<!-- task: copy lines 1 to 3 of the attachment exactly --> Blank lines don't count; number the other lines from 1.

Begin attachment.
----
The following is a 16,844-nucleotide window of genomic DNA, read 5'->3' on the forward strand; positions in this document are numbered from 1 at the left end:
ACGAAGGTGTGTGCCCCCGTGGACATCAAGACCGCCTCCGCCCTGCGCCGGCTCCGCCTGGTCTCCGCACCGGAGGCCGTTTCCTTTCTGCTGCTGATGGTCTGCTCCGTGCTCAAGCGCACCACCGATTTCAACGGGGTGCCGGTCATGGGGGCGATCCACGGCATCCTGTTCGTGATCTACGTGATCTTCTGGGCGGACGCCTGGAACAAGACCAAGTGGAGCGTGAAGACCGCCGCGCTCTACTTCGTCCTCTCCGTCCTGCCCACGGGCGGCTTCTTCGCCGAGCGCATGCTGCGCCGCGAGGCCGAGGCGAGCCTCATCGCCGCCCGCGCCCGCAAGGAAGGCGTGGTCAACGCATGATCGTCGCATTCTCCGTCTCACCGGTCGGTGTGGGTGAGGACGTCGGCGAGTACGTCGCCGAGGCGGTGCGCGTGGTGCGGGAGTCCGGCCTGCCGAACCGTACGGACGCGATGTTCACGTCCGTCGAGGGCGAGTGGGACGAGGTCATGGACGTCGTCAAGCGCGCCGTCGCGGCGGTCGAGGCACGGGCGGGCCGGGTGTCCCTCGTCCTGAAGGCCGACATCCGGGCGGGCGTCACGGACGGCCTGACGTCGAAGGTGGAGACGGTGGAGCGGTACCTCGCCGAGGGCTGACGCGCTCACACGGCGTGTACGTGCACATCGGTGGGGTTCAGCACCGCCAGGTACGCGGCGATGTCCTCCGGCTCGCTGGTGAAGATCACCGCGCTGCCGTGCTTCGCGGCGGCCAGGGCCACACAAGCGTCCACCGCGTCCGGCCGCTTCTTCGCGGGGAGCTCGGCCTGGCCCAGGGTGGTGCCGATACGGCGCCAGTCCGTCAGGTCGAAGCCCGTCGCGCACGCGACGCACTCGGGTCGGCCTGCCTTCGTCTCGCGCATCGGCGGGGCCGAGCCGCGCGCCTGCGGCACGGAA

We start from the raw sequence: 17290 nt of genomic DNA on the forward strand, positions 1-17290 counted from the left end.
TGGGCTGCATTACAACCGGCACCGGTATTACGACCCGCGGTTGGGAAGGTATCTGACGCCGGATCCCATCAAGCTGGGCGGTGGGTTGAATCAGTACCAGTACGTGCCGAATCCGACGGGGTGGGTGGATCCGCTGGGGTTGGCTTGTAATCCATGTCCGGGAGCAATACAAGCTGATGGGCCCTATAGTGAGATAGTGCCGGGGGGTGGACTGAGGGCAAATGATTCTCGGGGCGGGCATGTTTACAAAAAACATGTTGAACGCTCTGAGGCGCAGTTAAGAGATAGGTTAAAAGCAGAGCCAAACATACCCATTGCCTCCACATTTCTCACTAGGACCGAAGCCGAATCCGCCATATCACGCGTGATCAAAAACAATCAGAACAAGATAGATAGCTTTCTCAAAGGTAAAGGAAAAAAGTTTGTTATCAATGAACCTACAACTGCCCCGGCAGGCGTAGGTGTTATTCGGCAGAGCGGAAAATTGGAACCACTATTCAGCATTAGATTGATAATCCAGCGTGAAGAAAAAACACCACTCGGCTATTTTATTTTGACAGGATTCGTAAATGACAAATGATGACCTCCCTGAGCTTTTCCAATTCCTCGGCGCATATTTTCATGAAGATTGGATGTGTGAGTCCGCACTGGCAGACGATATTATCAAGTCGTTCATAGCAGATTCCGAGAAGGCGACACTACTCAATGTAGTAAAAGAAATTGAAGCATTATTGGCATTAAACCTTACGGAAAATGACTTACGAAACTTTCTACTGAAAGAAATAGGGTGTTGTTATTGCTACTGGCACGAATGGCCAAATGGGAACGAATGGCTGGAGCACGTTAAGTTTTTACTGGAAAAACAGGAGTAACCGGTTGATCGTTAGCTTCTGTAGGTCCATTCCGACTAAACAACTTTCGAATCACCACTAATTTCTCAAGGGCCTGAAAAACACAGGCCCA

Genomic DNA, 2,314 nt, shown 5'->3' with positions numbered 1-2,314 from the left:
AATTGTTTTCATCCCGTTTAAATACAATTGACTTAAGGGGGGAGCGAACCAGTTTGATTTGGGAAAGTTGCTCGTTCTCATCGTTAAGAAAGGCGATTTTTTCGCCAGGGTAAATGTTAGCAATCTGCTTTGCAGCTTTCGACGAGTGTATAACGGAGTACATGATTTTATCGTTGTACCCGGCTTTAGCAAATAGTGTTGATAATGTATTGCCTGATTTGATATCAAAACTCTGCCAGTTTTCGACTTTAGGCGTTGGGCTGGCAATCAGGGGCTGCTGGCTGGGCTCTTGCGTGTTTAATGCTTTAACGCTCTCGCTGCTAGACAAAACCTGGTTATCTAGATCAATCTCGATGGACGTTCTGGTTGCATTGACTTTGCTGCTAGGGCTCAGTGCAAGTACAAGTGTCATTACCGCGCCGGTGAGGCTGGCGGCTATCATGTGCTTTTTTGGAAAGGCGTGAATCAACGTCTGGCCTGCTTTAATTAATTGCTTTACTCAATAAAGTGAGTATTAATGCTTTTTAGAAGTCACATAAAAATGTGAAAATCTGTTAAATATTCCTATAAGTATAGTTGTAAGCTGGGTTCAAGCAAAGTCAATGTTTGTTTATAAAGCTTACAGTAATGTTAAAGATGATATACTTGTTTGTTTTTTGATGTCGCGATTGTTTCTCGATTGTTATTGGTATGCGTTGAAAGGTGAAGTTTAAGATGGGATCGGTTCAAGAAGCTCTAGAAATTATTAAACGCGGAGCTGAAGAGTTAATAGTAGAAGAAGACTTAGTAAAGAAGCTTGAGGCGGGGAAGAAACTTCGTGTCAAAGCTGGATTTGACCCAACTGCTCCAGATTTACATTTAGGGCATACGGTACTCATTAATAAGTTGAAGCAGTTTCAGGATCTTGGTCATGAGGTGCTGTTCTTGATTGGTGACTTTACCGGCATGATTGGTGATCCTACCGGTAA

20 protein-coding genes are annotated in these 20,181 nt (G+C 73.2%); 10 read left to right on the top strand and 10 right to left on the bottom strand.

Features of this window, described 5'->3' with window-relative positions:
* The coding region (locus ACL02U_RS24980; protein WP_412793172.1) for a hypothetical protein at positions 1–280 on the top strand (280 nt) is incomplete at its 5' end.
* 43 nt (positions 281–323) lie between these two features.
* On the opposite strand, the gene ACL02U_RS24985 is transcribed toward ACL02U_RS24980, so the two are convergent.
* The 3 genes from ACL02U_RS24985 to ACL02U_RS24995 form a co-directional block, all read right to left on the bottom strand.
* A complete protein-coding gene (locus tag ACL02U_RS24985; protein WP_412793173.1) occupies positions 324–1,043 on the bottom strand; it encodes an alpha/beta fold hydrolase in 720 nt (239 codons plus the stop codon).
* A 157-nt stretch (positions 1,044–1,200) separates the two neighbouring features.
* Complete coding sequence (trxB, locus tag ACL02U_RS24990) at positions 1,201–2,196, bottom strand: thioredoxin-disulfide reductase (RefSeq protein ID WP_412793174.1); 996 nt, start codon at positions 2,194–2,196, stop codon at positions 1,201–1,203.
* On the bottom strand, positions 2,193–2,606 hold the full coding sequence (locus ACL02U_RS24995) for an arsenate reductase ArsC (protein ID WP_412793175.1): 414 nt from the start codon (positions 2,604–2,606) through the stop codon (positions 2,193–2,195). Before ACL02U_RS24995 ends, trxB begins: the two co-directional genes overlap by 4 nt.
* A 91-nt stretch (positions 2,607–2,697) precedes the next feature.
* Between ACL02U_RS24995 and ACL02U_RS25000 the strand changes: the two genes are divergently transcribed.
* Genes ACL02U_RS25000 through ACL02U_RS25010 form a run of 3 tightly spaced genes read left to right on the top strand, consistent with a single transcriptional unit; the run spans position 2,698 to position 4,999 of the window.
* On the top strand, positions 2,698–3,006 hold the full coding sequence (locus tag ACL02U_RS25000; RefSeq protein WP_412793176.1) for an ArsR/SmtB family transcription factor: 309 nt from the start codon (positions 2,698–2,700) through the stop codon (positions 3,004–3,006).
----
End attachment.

The following is a 16,844-nucleotide window of genomic DNA, read 5'->3' on the forward strand; positions in this document are numbered from 1 at the left end:
ACGAAGGTGTGTGCCCCCGTGGACATCAAGACCGCCTCCGCCCTGCGCCGGCTCCGCCTGGTCTCCGCACCGGAGGCCGTTTCCTTTCTGCTGCTGATGGTCTGCTCCGTGCTCAAGCGCACCACCGATTTCAACGGGGTGCCGGTCATGGGGGCGATCCACGGCATCCTGTTCGTGATCTACGTGATCTTCTGGGCGGACGCCTGGAACAAGACCAAGTGGAGCGTGAAGACCGCCGCGCTCTACTTCGTCCTCTCCGTCCTGCCCACGGGCGGCTTCTTCGCCGAGCGCATGCTGCGCCGCGAGGCCGAGGCGAGCCTCATCGCCGCCCGCGCCCGCAAGGAAGGCGTGGTCAACGCATGATCGTCGCATTCTCCGTCTCACCGGTCGGTGTGGGTGAGGACGTCGGCGAGTACGTCGCCGAGGCGGTGCGCGTGGTGCGGGAGTCCGGCCTGCCGAACCGTACGGACGCGATGTTCACGTCCGTCGAGGGCGAGTGGGACGAGGTCATGGACGTCGTCAAGCGCGCCGTCGCGGCGGTCGAGGCACGGGCGGGCCGGGTGTCCCTCGTCCTGAAGGCCGACATCCGGGCGGGCGTCACGGACGGCCTGACGTCGAAGGTGGAGACGGTGGAGCGGTACCTCGCCGAGGGCTGACGCGCTCACACGGCGTGTACGTGCACATCGGTGGGGTTCAGCACCGCCAGGTACGCGGCGATGTCCTCCGGCTCGCTGGTGAAGATCACCGCGCTGCCGTGCTTCGCGGCGGCCAGGGCCACACAAGCGTCCACCGCGTCCGGCCGCTTCTTCGCGGGGAGCTCGGCCTGGCCCAGGGTGGTGCCGATACGGCGCCAGTCCGTCAGGTCGAAGCCCGTCGCGCACGCGACGCACTCGGGTCGGCCTGCCTTCGTCTCGCGCATCGGCGGGGCCGAGCCGCGCGCCTGCGGCACGGAA

We start from the raw sequence: 17290 nt of genomic DNA on the forward strand, positions 1-17290 counted from the left end.